After a year full of postponed and cancelled events due to the COVID-19 pandemic, Chambersburg residents saw a bit of light at the end of the tunnel with the 2020 Apple Fest on October 17. As an annual celebration of the autumn apple harvest, Apple Fest is one of Chambersburg’s best-known traditions, and with modifications that attempted to accommodate a high volume of guests while allowing for social distancing measures to be put in place, it was able to proceed as scheduled. The number of vendors and visitors was significantly lower than it has been in past years (likely due to travel restrictions), but staple attractions such as food trucks, handmade jewelry and crafts, furniture, and plenty of apple-based desserts were there for visitors to enjoy. Some shops offered special sales to encourage visitors to stop by, but many did not seem to enforce capacities or attempt to encourage social distancing within the stores. This is a stark contrast to many other businesses around the country, who regularly set limits on how many people can be inside at a time with sanitization stations inside the doors or nearby that were absent in most of Chambersburg’s downtown businesses.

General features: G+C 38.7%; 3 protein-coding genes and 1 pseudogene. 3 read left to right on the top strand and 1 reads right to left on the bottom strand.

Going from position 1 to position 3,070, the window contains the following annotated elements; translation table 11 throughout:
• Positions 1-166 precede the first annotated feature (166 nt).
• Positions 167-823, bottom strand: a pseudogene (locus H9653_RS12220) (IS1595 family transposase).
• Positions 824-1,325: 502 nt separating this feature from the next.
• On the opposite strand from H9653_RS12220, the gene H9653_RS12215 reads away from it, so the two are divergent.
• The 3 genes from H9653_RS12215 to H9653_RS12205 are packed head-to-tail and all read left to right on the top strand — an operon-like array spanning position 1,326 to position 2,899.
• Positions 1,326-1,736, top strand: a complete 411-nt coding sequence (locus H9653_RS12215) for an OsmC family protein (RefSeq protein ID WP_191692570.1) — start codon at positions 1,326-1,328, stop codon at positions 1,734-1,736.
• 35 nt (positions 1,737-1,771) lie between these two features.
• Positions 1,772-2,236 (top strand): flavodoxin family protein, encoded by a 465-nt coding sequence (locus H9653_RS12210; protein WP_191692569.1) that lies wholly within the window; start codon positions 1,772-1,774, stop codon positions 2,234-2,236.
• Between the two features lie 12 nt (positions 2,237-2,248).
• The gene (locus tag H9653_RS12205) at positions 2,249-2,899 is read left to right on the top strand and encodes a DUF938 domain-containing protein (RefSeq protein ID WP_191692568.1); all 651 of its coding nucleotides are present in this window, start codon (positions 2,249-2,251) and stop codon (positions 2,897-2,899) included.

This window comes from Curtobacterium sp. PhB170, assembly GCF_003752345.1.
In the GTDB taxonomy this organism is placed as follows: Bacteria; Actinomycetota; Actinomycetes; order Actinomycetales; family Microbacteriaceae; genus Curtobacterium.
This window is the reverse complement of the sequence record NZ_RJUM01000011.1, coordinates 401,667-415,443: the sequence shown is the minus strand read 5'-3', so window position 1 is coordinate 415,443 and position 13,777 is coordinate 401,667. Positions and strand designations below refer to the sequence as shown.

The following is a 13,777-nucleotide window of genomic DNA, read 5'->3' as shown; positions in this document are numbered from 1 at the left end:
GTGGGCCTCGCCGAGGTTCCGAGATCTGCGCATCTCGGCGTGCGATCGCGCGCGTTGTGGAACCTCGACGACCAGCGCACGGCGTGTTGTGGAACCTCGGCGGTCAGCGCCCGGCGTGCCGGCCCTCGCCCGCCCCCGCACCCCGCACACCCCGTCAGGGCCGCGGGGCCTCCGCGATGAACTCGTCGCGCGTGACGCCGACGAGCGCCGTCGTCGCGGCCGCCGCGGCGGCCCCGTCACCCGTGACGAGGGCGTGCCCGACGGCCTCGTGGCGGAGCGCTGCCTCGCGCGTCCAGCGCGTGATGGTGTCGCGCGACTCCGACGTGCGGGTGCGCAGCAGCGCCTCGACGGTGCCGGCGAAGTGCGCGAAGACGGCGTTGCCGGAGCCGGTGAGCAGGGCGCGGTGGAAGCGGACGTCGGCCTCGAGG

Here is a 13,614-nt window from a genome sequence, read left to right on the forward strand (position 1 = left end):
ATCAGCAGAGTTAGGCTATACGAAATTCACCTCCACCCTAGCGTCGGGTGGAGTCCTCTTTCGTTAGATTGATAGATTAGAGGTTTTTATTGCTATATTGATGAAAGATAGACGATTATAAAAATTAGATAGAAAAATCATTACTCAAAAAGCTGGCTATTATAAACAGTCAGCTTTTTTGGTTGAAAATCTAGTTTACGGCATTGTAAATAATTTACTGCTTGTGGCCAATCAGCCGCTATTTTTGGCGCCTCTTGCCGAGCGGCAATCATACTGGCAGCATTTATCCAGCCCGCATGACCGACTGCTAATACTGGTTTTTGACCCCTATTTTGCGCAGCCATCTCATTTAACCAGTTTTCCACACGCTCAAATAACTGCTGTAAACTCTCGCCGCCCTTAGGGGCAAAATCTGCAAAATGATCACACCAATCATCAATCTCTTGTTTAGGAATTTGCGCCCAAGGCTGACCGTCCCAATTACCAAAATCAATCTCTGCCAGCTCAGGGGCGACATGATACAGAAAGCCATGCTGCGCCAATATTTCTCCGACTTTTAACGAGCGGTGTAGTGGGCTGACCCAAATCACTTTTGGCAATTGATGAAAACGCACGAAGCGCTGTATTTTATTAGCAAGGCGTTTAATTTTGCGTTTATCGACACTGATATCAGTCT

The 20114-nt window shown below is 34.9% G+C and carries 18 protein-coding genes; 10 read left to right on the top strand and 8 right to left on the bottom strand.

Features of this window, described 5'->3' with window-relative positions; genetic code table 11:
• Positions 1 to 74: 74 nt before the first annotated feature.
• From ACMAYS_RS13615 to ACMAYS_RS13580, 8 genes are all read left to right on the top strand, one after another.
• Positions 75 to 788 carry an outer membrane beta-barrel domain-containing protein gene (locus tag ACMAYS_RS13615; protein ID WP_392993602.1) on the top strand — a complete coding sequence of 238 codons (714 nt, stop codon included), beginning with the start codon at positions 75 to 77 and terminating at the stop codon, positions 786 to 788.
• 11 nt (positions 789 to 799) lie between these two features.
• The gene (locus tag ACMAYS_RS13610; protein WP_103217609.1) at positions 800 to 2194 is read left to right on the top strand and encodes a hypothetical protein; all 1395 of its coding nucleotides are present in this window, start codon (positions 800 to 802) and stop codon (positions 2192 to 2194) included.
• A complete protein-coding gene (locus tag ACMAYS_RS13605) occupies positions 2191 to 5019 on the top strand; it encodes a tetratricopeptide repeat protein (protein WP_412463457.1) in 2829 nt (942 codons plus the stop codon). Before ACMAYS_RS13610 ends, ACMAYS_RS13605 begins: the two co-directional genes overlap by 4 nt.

In light of the COVID-19 pandemic, there were several key changes to the way the event was run. Rather than shutting down the streets to accommodate vendors as usual, there were several stands set up in various parking lots throughout the downtown area, which allowed more space to be left between each booth so guests could maintain distance. Still, that often did not stop people from crowding within the booths, since many vendors were still set up under relatively small tents without enforcing maximum capacity limits. There were hand sanitizing stations set up throughout each of the lots, especially in areas with higher concentrations of food vendors. Most food stands did not have condiments out for public use, although some handed out individual packets of sauce and seasonings. However, despite the fact that there were regularly posted signs asking that shoppers wear masks when approaching vendors or around other visitors between lots, it was all too common to encounter maskless visitors. In many cases, even those that did wear masks wore them incorrectly, either around the chins or under the nose, rendering them essentially useless. While some of the preventative measures in place may have helped to stop this event from allowing the virus to spread on a large scale, the lack of enforcement may prove to contribute to the rising cases of COVID-19 in Franklin County.